Sunday, July 12, 2009

Weekly Geeks World Tour

This week's Weekly Geeks asks you to tell us about your globe trotting via books. Are you a global reader? How many countries have you "visited" in your reading? What are your favorite places or cultures to read about? Can you recommend particularly good books about certain regions, countries or continents? How do you find out about books from other countries? What countries would you like to read that you haven't yet?

I do enjoy reading about places 'elsewhere'. Fiction provides an excellent opportunity to really get into somebody's mind and see the world from their point of view. One of my favourite Proustian quotes which encapsulates this idea for me says that "The real voyage of discovery consists not in seeking new landscapes, but in having new eyes."

Some of the places I seem to read about most, besides my own North American surroundings, are England, France, Eastern Europe (especially Ukraine), Japan and China, and a smattering of various other countries here and there. I particularly enjoy reading about Ukraine, because of my family background, and since my trip to Kyiv I've only become more fascinated by Ukrainian culture. I also really enjoy reading Scandinavian fiction, for no real reason except that I somehow connect with it. Nevertheless, when I was looking at my reading habits for this post, I realized I haven't read as widely as I had thought; I am aware of many books in translation, which are on my TBR, but I haven't actually read as many as I anticipated. One of the areas that is lacking which was pointed out by this exercise was South America. Except for Garcia Marquez, I haven't made great inroads into the writing of South America, although there are so many authors to choose from!

One of the ways I find suggestions for great international fiction is through all of you: other bloggers' reading habits inspire my own, very often. There are also a few sites that result in growing lists of things I really want to buy! One is World Literature Today; they have limited content up at their website but it is fascinating stuff. Here are a few works in translation I've read recently and really enjoyed --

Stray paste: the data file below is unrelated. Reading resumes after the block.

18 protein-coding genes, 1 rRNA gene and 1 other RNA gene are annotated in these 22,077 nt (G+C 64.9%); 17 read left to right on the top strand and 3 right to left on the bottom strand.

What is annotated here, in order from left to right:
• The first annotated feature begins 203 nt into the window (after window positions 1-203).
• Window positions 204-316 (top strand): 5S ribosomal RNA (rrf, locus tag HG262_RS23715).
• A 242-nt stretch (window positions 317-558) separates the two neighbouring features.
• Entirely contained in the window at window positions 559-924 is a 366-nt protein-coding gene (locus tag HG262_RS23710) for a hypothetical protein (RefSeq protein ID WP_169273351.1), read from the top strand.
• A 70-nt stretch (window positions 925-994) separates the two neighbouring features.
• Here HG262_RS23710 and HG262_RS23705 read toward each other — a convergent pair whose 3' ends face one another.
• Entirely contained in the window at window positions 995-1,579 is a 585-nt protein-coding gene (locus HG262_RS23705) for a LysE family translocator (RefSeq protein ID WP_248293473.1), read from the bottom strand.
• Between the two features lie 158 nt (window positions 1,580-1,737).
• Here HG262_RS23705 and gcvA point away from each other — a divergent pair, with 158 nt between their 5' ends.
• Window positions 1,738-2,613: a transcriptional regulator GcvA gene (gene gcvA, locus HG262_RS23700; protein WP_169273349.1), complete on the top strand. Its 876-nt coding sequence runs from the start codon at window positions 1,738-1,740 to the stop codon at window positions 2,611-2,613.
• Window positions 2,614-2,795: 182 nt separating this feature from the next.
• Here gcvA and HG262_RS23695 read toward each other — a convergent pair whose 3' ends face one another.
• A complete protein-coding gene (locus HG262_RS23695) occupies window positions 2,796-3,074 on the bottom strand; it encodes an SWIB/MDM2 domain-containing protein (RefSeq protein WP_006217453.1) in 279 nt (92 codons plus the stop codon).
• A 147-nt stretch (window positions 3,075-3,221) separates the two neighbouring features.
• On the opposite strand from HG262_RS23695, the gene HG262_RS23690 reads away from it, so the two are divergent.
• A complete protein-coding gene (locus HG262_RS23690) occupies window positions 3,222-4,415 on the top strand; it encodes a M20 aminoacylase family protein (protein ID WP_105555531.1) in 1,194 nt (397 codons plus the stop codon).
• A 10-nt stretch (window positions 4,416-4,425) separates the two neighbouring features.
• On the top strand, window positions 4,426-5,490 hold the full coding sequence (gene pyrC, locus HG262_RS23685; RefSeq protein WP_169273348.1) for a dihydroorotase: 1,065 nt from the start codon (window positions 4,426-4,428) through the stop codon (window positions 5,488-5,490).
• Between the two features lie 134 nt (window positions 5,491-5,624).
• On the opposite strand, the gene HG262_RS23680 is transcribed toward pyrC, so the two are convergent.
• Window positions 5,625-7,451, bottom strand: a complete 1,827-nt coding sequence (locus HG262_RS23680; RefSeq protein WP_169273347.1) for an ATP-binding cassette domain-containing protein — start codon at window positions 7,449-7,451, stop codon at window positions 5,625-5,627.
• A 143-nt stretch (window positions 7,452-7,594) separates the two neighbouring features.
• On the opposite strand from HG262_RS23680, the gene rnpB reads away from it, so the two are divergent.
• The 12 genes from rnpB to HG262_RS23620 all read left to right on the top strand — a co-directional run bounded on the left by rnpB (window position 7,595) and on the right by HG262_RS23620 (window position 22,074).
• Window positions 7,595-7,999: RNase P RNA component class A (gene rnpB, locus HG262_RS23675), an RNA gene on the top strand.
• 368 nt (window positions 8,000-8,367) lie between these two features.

Over at One Swede Read, there's a list of all the countries of the world with the relevant books she's read slotted in. (And she reviews a wide variety of world fiction). It's a handy way of keeping track, and seeing where your titles tend to pile up. And of course there's always a map -- Weekly Geeks has provided a link so we can all create our reading maps this week. I like what Christina over at Jackets & Covers has done with her map; she's created one map to show where she has physically travelled, then a second to show her bookish rambles. I haven't gone many places in real life, but my reading rambles are quite extravagant, so I'm stealing her idea! To see what other people are reading and what their suggestions for international fiction are, be sure to visit other Weekly Geeks -- I've already discovered both new bloggers and numerous new titles.

First, where I have actually gone...

create your own visited country map

Then, where my reading has taken me...

create your own reading map


  1. Nicely done! I'd highly recommend Isabelle Allende for a South American writer (Chile). She's written some fabulous novels. I'd suggest starting with her first, The House of the Spirits.

  2. I need to visit Central America and more of Africa!
    Weekly Geeks

  3. I'm lacking in South American books too! I read two Isobel Allende books years ago - Portrait in Sepia and City of the Beasts, both of which I enjoyed but wouldn't say they were all-time faves.

  4. What a great idea! think I may have to try this. I'm not very well travelled so it would be fun to see where my reading has taken me. Yours reminds me that I still haven't read Death and the Penguin!

  5. Terri & Caroline - there are many of us finding South America is a weak spot! I'll look into Allende.

    Gautami - I don't think I've read a single book from Central America!

    Geranium Cat - I hope you will do a map - I found it really entertaining and enlightening too. And I enjoyed Death & the Penguin a lot! I still have his second book, The Case of the General's Thumb, to read (I bought it in Kyiv)

  6. I'm discovering so many great books along this week's journey - thanks for your reccommendations!

  7. I found the map very enlightening as well. Happy Weekly Geeks :)

  8. What a great theme for Weekly Geeks this week! I loved your maps. I think I'll try to remember to do that tomorrow.

    I've "been" to several places in Europe and northern Africa just from reading Dorothy Dunnett's series. But the question is whether I've been anywhere else, in any other books. Must do a map tomorrow, and look over my bookshelves, and try to find out.

    You're very well travelled. :-)

  9. Those maps are cool -- it's nice to get a visual of where reading has taken you. This is one area I'd really like to do better in -- I haven't participated in challenges lately, but perhaps I should make an exception here and challenge myself to some reading in translation.

  10. I recommend Daniachew Worku's The Thirteenth Sun, but I recommend it tentatively because it's out of print. Worku (Ethiopian, died years ago) takes some of Faulkner's ideas about overlapping interior monologues and uses them to sketch out his thoughts about Ethiopia as it was during the time of the Emperor Haile Selassie. His feelings toward Selassie were ambiguous, and it shows in the book's tone. A very layered, very thoughtful, sometimes funny, sometimes grotesque novel. I wish someone would publish it again.


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